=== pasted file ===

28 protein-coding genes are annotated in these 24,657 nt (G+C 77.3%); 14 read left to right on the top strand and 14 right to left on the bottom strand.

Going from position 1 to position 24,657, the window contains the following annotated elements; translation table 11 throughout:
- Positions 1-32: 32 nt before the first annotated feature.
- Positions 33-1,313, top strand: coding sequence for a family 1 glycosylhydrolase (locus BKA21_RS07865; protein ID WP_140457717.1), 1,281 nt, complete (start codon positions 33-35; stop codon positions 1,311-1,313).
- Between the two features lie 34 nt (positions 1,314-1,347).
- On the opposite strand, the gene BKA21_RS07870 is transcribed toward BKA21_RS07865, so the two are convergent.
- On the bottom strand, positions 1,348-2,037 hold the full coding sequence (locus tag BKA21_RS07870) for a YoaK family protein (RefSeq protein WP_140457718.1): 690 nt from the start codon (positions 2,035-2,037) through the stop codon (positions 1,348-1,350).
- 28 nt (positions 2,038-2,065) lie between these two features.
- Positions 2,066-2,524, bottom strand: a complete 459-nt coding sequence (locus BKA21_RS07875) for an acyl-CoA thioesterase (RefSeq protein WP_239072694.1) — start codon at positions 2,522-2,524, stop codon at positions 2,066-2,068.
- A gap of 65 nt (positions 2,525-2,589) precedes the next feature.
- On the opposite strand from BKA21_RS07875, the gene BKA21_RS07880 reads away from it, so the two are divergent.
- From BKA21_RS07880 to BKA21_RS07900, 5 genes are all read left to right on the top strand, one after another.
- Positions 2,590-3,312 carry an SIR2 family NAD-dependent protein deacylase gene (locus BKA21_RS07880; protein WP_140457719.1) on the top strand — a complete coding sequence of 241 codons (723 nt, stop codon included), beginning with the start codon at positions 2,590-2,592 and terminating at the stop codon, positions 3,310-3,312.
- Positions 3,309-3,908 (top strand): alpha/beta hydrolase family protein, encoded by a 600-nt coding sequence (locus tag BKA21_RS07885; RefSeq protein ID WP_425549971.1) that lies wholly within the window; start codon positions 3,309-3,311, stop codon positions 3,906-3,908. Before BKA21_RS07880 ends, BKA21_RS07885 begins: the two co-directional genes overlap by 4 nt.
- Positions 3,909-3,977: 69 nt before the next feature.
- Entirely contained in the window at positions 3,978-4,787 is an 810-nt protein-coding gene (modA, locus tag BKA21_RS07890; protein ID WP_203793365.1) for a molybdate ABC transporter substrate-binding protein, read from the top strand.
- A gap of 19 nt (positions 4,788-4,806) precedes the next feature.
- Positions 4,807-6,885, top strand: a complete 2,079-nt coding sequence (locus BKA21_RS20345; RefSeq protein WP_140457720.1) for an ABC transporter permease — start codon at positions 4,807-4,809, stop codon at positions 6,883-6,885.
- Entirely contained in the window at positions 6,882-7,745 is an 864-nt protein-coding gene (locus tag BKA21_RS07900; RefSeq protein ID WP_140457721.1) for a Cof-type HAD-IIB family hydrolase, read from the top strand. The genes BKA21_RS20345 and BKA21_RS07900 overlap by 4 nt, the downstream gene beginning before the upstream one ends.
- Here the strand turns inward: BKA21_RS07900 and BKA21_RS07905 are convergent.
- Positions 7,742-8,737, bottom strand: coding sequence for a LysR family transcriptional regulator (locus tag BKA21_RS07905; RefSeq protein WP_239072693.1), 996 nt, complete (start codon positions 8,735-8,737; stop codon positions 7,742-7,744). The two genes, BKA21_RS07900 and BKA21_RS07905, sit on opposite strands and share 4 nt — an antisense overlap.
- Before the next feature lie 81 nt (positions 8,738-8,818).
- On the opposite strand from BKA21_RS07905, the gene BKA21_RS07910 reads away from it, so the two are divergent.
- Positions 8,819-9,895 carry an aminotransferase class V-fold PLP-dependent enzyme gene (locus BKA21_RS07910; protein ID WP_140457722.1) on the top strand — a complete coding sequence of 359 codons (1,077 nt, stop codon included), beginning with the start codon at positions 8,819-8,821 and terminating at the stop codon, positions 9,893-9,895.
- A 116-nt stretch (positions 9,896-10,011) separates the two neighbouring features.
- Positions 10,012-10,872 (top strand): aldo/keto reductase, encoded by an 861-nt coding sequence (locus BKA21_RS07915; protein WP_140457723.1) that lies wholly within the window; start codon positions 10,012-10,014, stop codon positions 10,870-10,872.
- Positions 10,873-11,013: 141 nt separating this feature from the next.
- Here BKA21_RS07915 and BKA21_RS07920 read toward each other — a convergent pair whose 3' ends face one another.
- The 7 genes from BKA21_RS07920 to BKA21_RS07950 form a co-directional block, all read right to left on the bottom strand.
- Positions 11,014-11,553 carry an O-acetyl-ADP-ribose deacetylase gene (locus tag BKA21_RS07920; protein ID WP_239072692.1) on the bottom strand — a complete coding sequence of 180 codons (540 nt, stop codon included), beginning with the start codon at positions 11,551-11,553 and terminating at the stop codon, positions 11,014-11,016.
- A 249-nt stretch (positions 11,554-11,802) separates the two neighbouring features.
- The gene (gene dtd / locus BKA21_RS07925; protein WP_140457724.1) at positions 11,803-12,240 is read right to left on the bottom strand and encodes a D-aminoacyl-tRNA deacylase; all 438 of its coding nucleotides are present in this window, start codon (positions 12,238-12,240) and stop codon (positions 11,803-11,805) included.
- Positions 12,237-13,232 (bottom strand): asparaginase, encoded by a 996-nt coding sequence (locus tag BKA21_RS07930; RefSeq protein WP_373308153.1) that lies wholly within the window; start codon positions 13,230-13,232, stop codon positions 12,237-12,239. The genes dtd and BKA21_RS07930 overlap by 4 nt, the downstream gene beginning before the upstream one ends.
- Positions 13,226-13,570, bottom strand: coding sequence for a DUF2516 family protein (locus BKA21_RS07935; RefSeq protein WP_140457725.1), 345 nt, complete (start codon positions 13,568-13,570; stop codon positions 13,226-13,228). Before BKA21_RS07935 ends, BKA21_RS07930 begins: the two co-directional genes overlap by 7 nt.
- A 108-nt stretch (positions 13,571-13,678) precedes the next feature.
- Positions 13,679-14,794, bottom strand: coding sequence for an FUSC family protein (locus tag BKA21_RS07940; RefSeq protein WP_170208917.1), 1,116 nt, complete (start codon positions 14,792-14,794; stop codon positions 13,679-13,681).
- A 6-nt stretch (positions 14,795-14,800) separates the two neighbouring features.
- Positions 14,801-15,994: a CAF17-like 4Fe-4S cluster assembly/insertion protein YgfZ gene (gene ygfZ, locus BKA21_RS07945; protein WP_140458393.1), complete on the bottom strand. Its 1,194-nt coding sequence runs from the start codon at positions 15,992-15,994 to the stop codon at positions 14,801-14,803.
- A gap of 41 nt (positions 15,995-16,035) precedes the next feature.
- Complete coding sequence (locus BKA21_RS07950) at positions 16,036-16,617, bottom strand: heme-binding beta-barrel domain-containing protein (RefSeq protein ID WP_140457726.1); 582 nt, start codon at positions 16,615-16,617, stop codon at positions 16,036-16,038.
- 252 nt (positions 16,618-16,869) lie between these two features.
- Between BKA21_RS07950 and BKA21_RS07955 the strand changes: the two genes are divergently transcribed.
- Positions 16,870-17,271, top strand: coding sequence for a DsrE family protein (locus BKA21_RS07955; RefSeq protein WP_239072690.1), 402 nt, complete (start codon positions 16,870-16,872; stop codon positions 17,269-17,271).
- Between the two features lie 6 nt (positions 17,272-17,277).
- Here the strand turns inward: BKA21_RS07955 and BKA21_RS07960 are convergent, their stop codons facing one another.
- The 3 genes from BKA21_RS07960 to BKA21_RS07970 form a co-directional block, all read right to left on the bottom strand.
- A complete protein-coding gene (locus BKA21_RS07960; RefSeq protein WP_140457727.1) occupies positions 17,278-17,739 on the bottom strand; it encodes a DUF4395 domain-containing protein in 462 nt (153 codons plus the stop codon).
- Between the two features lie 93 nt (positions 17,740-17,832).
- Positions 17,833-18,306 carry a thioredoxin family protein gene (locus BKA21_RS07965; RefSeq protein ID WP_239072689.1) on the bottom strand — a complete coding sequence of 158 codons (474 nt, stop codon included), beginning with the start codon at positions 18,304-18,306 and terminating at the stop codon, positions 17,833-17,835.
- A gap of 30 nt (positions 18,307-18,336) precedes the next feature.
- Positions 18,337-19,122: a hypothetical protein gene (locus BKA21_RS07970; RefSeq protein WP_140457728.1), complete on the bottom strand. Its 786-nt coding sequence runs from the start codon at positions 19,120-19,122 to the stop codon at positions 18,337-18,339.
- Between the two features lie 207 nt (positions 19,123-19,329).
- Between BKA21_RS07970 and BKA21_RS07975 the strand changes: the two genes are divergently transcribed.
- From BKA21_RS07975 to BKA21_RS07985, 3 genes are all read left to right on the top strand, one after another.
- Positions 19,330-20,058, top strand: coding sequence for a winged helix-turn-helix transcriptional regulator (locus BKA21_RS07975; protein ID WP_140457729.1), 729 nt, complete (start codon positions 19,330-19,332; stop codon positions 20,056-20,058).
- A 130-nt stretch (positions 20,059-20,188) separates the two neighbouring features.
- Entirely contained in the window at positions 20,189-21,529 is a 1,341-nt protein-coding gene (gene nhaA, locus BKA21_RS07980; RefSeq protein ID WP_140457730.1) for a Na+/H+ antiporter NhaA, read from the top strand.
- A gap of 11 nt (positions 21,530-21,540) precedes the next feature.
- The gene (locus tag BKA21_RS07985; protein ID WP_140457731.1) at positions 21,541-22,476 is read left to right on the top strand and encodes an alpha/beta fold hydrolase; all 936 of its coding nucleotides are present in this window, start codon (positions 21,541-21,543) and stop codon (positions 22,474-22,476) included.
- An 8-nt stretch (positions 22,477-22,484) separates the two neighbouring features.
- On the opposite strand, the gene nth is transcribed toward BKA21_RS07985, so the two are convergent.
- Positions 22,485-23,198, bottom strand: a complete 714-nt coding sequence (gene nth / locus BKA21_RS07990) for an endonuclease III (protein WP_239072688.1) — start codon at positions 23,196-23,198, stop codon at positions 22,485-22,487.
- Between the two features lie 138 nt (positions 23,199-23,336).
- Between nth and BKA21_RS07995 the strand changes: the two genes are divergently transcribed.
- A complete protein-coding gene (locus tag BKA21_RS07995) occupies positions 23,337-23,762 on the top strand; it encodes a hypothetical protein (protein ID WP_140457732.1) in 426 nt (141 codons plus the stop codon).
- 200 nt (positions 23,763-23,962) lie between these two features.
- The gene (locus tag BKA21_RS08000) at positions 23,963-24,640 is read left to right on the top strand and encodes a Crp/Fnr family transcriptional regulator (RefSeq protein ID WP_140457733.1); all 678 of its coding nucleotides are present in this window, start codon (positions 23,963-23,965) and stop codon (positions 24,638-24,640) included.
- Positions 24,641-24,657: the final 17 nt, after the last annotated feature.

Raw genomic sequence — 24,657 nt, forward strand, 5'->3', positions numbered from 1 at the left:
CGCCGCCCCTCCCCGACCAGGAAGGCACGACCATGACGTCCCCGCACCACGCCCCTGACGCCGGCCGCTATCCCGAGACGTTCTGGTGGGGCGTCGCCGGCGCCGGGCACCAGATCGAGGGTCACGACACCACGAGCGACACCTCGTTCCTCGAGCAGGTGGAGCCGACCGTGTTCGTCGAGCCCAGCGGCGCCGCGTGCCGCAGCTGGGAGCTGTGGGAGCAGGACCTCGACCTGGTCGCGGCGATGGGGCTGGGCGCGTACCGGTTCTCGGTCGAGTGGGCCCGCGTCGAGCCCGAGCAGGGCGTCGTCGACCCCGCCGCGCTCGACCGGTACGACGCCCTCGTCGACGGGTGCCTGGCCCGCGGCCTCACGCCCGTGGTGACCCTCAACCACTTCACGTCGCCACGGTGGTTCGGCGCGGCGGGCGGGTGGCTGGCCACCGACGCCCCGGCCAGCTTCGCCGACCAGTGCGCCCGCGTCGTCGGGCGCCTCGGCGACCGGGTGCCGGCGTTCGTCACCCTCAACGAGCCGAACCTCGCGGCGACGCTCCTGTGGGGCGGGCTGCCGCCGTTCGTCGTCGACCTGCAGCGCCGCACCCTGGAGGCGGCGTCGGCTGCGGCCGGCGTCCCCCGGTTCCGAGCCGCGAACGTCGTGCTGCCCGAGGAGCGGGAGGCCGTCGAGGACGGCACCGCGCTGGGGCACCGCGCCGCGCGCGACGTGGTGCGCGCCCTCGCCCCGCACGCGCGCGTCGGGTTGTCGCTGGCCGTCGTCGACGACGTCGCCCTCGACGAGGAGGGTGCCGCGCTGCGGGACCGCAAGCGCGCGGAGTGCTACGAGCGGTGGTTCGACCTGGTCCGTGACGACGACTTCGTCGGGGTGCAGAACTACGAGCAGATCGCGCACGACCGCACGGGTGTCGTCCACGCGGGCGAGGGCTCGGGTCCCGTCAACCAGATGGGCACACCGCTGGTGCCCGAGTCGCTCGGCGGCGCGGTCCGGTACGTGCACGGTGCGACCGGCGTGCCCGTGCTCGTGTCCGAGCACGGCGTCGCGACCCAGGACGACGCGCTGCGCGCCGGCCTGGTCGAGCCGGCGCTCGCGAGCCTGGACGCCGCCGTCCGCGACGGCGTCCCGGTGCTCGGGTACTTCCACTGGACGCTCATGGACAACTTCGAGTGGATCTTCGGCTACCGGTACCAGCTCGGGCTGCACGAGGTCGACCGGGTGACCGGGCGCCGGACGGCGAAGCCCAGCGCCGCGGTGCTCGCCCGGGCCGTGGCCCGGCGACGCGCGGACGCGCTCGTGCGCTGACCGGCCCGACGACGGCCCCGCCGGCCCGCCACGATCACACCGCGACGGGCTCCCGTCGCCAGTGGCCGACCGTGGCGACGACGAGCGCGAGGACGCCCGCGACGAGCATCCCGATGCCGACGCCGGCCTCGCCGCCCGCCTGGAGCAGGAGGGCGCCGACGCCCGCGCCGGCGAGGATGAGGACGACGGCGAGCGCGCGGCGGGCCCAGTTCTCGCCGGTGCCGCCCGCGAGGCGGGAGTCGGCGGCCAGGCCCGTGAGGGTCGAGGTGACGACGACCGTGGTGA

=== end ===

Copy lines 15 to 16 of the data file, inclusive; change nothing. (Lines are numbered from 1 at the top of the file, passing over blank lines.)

- Positions 3,909-3,977: 69 nt before the next feature.
- Entirely contained in the window at positions 3,978-4,787 is an 810-nt protein-coding gene (modA, locus tag BKA21_RS07890; protein ID WP_203793365.1) for a molybdate ABC transporter substrate-binding protein, read from the top strand.